• 03-05-20

Up and Down

Book starts well with some 'thats cool' moments and then descends into large sections of mediocrity. There are large sections of writing that are just boring, entirely irreverent to the story/plotline and it was a challenge to sit through because of how long they extended on and on. Did not like how it all ended.

1 person found this helpful

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    2 out of 5 stars
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    5 out of 5 stars
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    1 out of 5 stars
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  • Woody Hill
  • 07-27-19

cool universe, boring story.

random chapters of time with great detail that lead nowhere.

final chapters became boring and repetitive and I ended up having to skip sections out of impatience.

1 person found this helpful

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    5 out of 5 stars
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    5 out of 5 stars
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    5 out of 5 stars
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  • Elliot
  • 06-08-18

Fantastic and exciting

Great character development, a wonderful story, and the performance by Peter Kenny is flawless. A great opening outing into Banks’ series. Horza is a super memorable character, as are some of the supporting cast. Definitely recommend to any fans of sci fi.

1 person found this helpful

  • Overall
    5 out of 5 stars
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    5 out of 5 stars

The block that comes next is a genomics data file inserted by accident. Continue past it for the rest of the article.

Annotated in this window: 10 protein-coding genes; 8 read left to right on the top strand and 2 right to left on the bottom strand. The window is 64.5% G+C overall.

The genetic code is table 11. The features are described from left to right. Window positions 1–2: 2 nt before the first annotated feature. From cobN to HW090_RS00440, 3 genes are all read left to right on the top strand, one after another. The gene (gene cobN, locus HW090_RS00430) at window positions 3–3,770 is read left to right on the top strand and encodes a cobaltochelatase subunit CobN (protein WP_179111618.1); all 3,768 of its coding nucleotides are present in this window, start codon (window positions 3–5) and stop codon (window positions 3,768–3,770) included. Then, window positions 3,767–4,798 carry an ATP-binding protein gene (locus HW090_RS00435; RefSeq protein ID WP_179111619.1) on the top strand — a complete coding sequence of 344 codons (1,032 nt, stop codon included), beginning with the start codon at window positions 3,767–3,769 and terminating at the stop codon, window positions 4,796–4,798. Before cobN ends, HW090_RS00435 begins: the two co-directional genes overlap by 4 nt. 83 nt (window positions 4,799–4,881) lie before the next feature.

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    5 out of 5 stars
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  • Amazon Customer
  • 09-10-22

Great book, great performance

I've enjoyed all of Banks' books, and Kenny does a good job with narration. This is the book that introduced me to Banks, never looked back.

  • Overall
    5 out of 5 stars
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    5 out of 5 stars
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    5 out of 5 stars
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  • Bazl
  • 07-28-22

Thoroughly enjoyable

Great performance, excellent character voices.

A very good science fiction story. One thing I did find funny is how civilised the band of pirates is.

  • Overall
    5 out of 5 stars
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    5 out of 5 stars
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    5 out of 5 stars
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  • Elliot Meszaros
  • 07-11-22

Excellent

Narrator is superb and the book itself is interesting, creative and intelligently written. Look forward to reading the rest of the series.

  • Overall
    5 out of 5 stars
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    5 out of 5 stars
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    5 out of 5 stars
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  • Amazon Customer
  • 05-14-22

Better than I remembered

Fans of the Culture series often talk about how Consider Phlebas is not as good an intro to the worlds of Iain M Banks as The Player of Games, because this book is told mostly from the view point of someone who hates the Culture. But that's the point: Banks shows you the justification for opposition to the Culture before winning you over to their moral standing. The Culture's utopia is irrelevant to the thesis of this book. What's impressive to me is just how complete Banks' world building was even at the beginning of the series. There's nothing in here that is contradicted by later entries. So start with Player of Games, but after that definitely circle back to the book that started it all.